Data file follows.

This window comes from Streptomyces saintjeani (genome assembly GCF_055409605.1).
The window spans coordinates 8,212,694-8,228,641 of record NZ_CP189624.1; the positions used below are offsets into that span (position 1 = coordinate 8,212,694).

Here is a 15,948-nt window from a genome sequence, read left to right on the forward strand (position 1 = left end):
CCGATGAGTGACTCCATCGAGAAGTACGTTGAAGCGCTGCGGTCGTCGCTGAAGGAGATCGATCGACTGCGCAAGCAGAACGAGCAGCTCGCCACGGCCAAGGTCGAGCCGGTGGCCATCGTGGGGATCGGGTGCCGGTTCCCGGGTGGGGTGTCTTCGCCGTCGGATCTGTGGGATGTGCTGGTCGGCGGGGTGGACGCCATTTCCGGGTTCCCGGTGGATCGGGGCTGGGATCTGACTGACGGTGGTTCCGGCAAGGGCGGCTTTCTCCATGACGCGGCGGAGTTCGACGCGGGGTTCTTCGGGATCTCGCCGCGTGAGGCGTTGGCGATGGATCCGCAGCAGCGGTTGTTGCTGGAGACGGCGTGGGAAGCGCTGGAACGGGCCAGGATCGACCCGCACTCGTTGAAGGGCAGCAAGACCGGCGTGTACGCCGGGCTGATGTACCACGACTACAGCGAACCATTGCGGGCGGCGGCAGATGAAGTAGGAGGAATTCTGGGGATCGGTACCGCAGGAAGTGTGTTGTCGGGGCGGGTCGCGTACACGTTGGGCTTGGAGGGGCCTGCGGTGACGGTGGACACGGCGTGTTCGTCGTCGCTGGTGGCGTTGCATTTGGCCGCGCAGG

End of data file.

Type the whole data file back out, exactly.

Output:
This window comes from Streptomyces saintjeani (genome assembly GCF_055409605.1).
The window spans coordinates 8,212,694-8,228,641 of record NZ_CP189624.1; the positions used below are offsets into that span (position 1 = coordinate 8,212,694).

Here is a 15,948-nt window from a genome sequence, read left to right on the forward strand (position 1 = left end):
CCGATGAGTGACTCCATCGAGAAGTACGTTGAAGCGCTGCGGTCGTCGCTGAAGGAGATCGATCGACTGCGCAAGCAGAACGAGCAGCTCGCCACGGCCAAGGTCGAGCCGGTGGCCATCGTGGGGATCGGGTGCCGGTTCCCGGGTGGGGTGTCTTCGCCGTCGGATCTGTGGGATGTGCTGGTCGGCGGGGTGGACGCCATTTCCGGGTTCCCGGTGGATCGGGGCTGGGATCTGACTGACGGTGGTTCCGGCAAGGGCGGCTTTCTCCATGACGCGGCGGAGTTCGACGCGGGGTTCTTCGGGATCTCGCCGCGTGAGGCGTTGGCGATGGATCCGCAGCAGCGGTTGTTGCTGGAGACGGCGTGGGAAGCGCTGGAACGGGCCAGGATCGACCCGCACTCGTTGAAGGGCAGCAAGACCGGCGTGTACGCCGGGCTGATGTACCACGACTACAGCGAACCATTGCGGGCGGCGGCAGATGAAGTAGGAGGAATTCTGGGGATCGGTACCGCAGGAAGTGTGTTGTCGGGGCGGGTCGCGTACACGTTGGGCTTGGAGGGGCCTGCGGTGACGGTGGACACGGCGTGTTCGTCGTCGCTGGTGGCGTTGCATTTGGCCGCGCAGG